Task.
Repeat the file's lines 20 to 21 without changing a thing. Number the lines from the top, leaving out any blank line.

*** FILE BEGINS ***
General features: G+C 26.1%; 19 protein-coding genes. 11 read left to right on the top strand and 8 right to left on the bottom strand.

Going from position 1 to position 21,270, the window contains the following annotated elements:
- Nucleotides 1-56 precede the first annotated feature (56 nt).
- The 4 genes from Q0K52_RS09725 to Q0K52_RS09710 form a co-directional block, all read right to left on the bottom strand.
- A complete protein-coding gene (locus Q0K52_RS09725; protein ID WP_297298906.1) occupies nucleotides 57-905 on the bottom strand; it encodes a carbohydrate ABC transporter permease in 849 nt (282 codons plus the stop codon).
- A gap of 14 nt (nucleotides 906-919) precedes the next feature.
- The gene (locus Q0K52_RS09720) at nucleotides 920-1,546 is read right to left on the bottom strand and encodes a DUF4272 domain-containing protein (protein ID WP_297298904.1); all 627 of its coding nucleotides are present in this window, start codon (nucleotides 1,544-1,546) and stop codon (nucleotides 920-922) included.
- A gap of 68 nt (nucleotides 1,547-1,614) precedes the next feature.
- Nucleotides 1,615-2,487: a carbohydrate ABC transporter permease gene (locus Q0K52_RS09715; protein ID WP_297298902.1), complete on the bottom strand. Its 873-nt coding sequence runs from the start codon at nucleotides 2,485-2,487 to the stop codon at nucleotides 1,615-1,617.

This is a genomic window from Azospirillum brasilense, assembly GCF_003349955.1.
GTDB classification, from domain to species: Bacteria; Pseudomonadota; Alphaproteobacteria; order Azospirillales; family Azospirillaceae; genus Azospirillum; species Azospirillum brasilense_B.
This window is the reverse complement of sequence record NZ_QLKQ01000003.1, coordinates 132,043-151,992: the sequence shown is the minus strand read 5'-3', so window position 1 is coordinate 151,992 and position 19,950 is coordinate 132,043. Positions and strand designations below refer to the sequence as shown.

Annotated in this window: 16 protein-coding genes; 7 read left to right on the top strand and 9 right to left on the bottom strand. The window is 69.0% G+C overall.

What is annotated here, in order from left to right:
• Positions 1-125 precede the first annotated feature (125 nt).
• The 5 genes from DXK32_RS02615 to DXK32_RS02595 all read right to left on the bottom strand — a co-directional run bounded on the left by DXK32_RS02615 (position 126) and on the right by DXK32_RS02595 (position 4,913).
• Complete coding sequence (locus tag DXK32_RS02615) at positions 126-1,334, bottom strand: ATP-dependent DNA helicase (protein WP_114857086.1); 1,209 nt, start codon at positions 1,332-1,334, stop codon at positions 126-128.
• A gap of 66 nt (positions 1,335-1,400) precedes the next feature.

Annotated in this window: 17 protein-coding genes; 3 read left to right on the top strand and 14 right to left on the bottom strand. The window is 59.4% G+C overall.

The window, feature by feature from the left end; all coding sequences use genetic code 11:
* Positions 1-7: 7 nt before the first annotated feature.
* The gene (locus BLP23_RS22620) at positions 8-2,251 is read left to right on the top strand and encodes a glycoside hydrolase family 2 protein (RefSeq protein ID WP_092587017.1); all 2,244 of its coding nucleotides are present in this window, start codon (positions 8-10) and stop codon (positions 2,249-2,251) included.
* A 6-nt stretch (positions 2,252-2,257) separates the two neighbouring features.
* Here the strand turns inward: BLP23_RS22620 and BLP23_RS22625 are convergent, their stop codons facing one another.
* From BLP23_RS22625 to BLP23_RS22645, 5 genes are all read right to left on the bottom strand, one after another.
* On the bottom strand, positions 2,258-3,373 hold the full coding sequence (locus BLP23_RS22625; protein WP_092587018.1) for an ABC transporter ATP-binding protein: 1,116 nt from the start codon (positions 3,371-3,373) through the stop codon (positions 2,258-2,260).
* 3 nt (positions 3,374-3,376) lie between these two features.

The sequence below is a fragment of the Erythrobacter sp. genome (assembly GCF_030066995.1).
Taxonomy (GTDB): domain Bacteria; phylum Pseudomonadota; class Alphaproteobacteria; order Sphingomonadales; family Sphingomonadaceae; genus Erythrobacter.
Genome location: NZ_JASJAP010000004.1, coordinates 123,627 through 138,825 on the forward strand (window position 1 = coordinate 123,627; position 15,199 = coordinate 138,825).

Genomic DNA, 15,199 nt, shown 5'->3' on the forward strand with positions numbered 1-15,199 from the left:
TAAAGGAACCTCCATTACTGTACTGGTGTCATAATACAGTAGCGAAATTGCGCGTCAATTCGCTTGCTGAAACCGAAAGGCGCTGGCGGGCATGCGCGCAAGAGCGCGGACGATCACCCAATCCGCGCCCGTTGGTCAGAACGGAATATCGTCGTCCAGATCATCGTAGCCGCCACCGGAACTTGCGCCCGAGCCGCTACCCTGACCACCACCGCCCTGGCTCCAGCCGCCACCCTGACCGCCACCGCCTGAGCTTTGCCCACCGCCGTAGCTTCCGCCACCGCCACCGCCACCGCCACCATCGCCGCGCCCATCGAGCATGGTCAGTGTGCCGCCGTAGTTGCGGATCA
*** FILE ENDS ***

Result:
The window, feature by feature from the left end; all coding sequences use genetic code 11:
* Positions 1-7: 7 nt before the first annotated feature.